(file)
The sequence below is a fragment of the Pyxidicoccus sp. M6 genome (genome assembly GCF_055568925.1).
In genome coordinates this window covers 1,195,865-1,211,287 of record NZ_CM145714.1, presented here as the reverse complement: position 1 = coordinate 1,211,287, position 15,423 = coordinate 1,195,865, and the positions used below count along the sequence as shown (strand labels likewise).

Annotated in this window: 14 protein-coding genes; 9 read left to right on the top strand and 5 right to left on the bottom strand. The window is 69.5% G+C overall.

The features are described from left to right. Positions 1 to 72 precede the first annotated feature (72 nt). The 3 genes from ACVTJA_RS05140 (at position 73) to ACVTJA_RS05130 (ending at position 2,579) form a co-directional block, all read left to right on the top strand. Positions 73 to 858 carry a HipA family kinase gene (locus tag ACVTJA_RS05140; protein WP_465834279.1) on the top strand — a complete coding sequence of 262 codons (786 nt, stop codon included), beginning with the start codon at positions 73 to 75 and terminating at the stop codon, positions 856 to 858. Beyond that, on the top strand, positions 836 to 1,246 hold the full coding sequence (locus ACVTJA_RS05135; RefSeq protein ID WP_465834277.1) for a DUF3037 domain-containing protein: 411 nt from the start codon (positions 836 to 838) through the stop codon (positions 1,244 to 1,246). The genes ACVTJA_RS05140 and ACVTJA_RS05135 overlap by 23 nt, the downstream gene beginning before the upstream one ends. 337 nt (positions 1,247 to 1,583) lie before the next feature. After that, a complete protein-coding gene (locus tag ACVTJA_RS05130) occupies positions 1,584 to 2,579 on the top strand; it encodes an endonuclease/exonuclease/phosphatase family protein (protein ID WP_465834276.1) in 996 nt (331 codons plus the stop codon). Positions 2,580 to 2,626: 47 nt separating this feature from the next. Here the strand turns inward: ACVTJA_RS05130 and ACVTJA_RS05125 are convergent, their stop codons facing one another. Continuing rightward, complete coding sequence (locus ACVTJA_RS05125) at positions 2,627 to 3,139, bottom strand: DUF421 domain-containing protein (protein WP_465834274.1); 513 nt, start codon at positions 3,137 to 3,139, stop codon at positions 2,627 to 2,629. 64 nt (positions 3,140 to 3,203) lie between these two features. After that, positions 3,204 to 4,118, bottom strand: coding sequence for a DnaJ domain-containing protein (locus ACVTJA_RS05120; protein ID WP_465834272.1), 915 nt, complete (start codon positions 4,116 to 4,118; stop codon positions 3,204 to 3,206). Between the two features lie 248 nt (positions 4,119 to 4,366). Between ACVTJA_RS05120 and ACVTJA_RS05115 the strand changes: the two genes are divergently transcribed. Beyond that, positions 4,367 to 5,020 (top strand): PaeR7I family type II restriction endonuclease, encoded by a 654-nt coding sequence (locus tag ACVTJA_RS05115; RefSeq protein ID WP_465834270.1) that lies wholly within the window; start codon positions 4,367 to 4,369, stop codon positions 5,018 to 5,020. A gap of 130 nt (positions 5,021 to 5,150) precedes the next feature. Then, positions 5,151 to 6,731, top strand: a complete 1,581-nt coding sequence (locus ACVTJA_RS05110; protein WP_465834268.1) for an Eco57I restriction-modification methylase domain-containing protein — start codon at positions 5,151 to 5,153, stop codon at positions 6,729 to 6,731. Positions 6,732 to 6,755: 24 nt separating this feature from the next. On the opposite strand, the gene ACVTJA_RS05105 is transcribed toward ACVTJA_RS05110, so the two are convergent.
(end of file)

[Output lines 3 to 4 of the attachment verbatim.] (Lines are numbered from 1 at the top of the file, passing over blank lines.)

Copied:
Annotated in this window: 14 protein-coding genes; 9 read left to right on the top strand and 5 right to left on the bottom strand. The window is 69.5% G+C overall.

The features are described from left to right. Positions 1 to 72 precede the first annotated feature (72 nt). The 3 genes from ACVTJA_RS05140 (at position 73) to ACVTJA_RS05130 (ending at position 2,579) form a co-directional block, all read left to right on the top strand. Positions 73 to 858 carry a HipA family kinase gene (locus tag ACVTJA_RS05140; protein WP_465834279.1) on the top strand — a complete coding sequence of 262 codons (786 nt, stop codon included), beginning with the start codon at positions 73 to 75 and terminating at the stop codon, positions 856 to 858. Beyond that, on the top strand, positions 836 to 1,246 hold the full coding sequence (locus ACVTJA_RS05135; RefSeq protein ID WP_465834277.1) for a DUF3037 domain-containing protein: 411 nt from the start codon (positions 836 to 838) through the stop codon (positions 1,244 to 1,246). The genes ACVTJA_RS05140 and ACVTJA_RS05135 overlap by 23 nt, the downstream gene beginning before the upstream one ends. 337 nt (positions 1,247 to 1,583) lie before the next feature. After that, a complete protein-coding gene (locus tag ACVTJA_RS05130) occupies positions 1,584 to 2,579 on the top strand; it encodes an endonuclease/exonuclease/phosphatase family protein (protein ID WP_465834276.1) in 996 nt (331 codons plus the stop codon). Positions 2,580 to 2,626: 47 nt separating this feature from the next. Here the strand turns inward: ACVTJA_RS05130 and ACVTJA_RS05125 are convergent, their stop codons facing one another. Continuing rightward, complete coding sequence (locus ACVTJA_RS05125) at positions 2,627 to 3,139, bottom strand: DUF421 domain-containing protein (protein WP_465834274.1); 513 nt, start codon at positions 3,137 to 3,139, stop codon at positions 2,627 to 2,629. 64 nt (positions 3,140 to 3,203) lie between these two features. After that, positions 3,204 to 4,118, bottom strand: coding sequence for a DnaJ domain-containing protein (locus ACVTJA_RS05120; protein ID WP_465834272.1), 915 nt, complete (start codon positions 4,116 to 4,118; stop codon positions 3,204 to 3,206). Between the two features lie 248 nt (positions 4,119 to 4,366). Between ACVTJA_RS05120 and ACVTJA_RS05115 the strand changes: the two genes are divergently transcribed. Beyond that, positions 4,367 to 5,020 (top strand): PaeR7I family type II restriction endonuclease, encoded by a 654-nt coding sequence (locus tag ACVTJA_RS05115; RefSeq protein ID WP_465834270.1) that lies wholly within the window; start codon positions 4,367 to 4,369, stop codon positions 5,018 to 5,020. A gap of 130 nt (positions 5,021 to 5,150) precedes the next feature. Then, positions 5,151 to 6,731, top strand: a complete 1,581-nt coding sequence (locus ACVTJA_RS05110; protein WP_465834268.1) for an Eco57I restriction-modification methylase domain-containing protein — start codon at positions 5,151 to 5,153, stop codon at positions 6,729 to 6,731. Positions 6,732 to 6,755: 24 nt separating this feature from the next. On the opposite strand, the gene ACVTJA_RS05105 is transcribed toward ACVTJA_RS05110, so the two are convergent.